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Rihanna Eases Kids' Pain After Surgery

January 9, 2015 11:37 am | News | Comments

Pediatric patients who listened to 30 minutes of songs by Rihanna, Taylor Swift and other singers of their choosing -- or audio books -- had a significant reduction in pain after major surgery, according to a new Northwestern Medicine study. ...      

Study: Direct Link Between Ethnic Discrimination and Health

January 8, 2015 12:05 pm | News | Comments

New research from the University of Colorado Denver shows that women who experience racial discrimination while pregnant suffer significant health impacts that are passed on to their infants. ...            

High-Dose Testosterone Does Help Some With Advanced Prostate Cancer

January 8, 2015 11:26 am | News | Comments

In a surprising paradox, the male hormone testosterone, generally thought to be a feeder of prostate cancer, has been found to suppress some advanced prostate cancers and also may reverse resistance to testosterone-blocking drugs used to treat prostate cancer. ...    

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Analysis: Federal Government Underfunds Chronic Disease Prevention Research

January 7, 2015 12:07 pm | News | Comments

Investigators have, for the first time, completed a comprehensive analysis of National Institutes of Health (NIH) funding of research to prevent non-communicable chronic diseases (NCDs) and determined that prevention research in the United States is severely underfunded....   

Court to Hear Case of Teen Refusing Chemotherapy

January 7, 2015 10:30 am | by the Associated Press | News | Comments

When a 17-year-old girl refused medical treatment for cancer and her mother agreed with her decision, state officials took custody of her and forced her to undergo what they called life-saving chemotherapy. ...         

Conjoined Twins Recovering From First Separation Surgery

January 6, 2015 10:58 am | by Jacob Long, First Coast News | News | Comments

Doctors along with the parents of conjoined twins, Carter and Conner Mirabal, held a news conference Monday at Wolfson Children's Hospital in Jacksonville, Fla. According to Dr. Dan Robie, a pediatric surgeon at Nemours Children's Clinic, the first challenge during surgery for Carter and Conner was the underdeveloped abdominal wall that left the intestines exposed. ...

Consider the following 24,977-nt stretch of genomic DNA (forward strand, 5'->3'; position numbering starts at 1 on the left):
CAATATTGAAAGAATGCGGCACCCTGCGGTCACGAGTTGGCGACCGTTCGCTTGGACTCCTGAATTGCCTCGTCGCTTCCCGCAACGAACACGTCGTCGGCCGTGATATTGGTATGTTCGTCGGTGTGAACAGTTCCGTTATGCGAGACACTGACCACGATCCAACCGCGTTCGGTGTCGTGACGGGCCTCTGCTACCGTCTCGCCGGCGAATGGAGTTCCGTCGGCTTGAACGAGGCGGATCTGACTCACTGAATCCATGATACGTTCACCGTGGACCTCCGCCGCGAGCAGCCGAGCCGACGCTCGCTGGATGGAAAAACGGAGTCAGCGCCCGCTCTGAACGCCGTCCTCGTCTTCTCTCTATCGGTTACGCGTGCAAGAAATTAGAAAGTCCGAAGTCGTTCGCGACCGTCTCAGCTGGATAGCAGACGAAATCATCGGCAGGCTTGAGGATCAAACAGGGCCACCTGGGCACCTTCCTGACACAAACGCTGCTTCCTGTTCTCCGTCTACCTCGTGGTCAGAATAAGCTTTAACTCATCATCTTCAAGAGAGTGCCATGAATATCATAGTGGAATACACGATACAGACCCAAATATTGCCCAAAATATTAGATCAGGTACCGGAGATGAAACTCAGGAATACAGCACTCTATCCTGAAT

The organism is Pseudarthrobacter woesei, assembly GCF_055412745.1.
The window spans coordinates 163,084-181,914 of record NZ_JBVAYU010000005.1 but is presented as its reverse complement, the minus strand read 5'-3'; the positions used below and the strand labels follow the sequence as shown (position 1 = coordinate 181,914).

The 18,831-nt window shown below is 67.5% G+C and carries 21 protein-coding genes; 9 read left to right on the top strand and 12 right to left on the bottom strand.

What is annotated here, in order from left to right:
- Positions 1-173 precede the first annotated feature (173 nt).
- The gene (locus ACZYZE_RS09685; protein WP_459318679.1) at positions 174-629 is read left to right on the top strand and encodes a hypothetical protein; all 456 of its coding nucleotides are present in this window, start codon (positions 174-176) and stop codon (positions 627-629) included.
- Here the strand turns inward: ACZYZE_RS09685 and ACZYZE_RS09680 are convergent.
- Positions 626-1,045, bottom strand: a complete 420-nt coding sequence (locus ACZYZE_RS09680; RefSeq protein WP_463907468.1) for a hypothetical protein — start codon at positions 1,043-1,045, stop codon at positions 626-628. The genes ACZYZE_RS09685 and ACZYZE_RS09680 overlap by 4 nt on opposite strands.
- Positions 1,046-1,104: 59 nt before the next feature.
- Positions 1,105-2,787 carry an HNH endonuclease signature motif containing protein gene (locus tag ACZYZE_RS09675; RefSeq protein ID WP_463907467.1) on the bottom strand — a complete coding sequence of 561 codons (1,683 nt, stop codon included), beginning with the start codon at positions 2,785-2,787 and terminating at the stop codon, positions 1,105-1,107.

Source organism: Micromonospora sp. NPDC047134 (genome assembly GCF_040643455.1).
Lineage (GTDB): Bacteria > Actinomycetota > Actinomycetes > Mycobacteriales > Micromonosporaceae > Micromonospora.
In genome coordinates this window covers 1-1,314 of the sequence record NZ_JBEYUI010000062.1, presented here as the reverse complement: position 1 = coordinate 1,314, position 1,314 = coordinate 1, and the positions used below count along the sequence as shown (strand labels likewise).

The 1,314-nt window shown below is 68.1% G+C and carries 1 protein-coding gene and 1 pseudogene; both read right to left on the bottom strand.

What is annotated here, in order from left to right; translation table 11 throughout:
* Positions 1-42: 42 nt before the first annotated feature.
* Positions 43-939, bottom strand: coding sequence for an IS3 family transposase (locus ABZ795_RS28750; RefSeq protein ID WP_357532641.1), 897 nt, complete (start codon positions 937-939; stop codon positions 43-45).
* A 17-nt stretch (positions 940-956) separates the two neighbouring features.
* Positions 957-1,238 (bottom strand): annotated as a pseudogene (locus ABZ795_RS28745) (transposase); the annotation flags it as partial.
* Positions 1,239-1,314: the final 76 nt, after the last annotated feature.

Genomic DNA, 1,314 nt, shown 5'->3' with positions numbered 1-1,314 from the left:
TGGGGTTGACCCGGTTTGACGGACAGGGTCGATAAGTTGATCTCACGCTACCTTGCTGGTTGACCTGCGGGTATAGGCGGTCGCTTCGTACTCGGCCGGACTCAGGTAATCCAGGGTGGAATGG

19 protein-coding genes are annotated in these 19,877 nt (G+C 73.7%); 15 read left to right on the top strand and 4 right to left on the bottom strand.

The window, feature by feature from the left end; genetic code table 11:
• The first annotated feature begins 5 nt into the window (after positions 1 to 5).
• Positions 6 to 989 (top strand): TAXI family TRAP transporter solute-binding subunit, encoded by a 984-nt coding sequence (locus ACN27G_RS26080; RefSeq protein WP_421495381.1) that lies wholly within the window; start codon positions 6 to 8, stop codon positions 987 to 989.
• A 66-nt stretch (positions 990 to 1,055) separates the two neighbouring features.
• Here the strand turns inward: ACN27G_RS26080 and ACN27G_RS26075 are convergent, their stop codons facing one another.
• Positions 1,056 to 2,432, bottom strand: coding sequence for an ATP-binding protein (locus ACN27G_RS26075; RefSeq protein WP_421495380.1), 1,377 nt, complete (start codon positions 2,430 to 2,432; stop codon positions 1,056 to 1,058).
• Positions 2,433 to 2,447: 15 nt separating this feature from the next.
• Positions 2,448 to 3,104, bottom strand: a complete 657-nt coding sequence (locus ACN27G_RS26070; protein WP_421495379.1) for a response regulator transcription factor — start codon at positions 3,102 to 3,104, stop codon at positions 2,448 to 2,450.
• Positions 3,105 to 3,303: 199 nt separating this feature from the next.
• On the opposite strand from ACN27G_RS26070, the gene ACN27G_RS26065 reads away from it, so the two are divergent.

Outpatient Surgery Center Draws Opposition From Hospital

January 6, 2015 10:22 am | by Elizabeth Kim, Stamford Advocate | News | Comments

As the health care industry evolves, outpatient surgical centers have become increasingly familiar. Rather than going to a hospital, patients who need routine surgical procedures can have them performed at a private facility, usually in a nondescript office complex, and walk out the same day. ...    

Bites to the Hand Worse Than Previously Thought

January 5, 2015 11:55 am | News | Comments

Hand injuries are frequently caused by human and animal bites, prompting as many as 330,000 emergency department visits in the United States each year. ...                 

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Hospital Controls Avian Flu With Preparedness Measures

January 5, 2015 11:38 am | News | Comments

A proactive infection prevention plan implemented widely in a Hong Kong healthcare system was a significant factor preventing the spread of influenza strain A H7N9, otherwise known as Avian flu. ...          

Surgery Center Safety Continues to Be Scrutinized

January 5, 2015 10:25 am | by Sandra G.Boodman, Washington Post | News | Comments

Wendy Salo was alarmed when she learned where her doctor had scheduled her gynecologic operation -- at an outpatient surgery center. "My first thought was 'Am I not important enough to go to a real hospital?'" recalled Salo, 48, a supermarket department manager who said she felt "very trepidatious" about having her ovaries removed outside a hospital. ...   

51 Years After Wreck, Surgery Finds Car Part in Man's Arm

January 2, 2015 12:21 pm | by the Associated Press | News | Comments

Fifty-one years ago, Arthur Lampitt of Granite City, Illinois, smashed his 1963 Thunderbird into a truck. This week during surgery in suburban St. Louis, a 7-inch turn signal lever from that T-Bird was removed from his left arm. ...     

Woman Wakes Up During Brain Surgery

January 2, 2015 12:05 pm | News | Comments

A teenager woke up while undergoing brain surgery in Poland and began speaking to doctors about cats and how the surgery was going. ...                    

Predicting Superbugs' Countermoves to New Drugs

January 2, 2015 11:11 am | News | Comments

With drug-resistant bacteria on the rise, even common infections that were easily controlled for decades -- such as pneumonia or urinary tract infections -- are proving trickier to treat with standard antibiotics. ...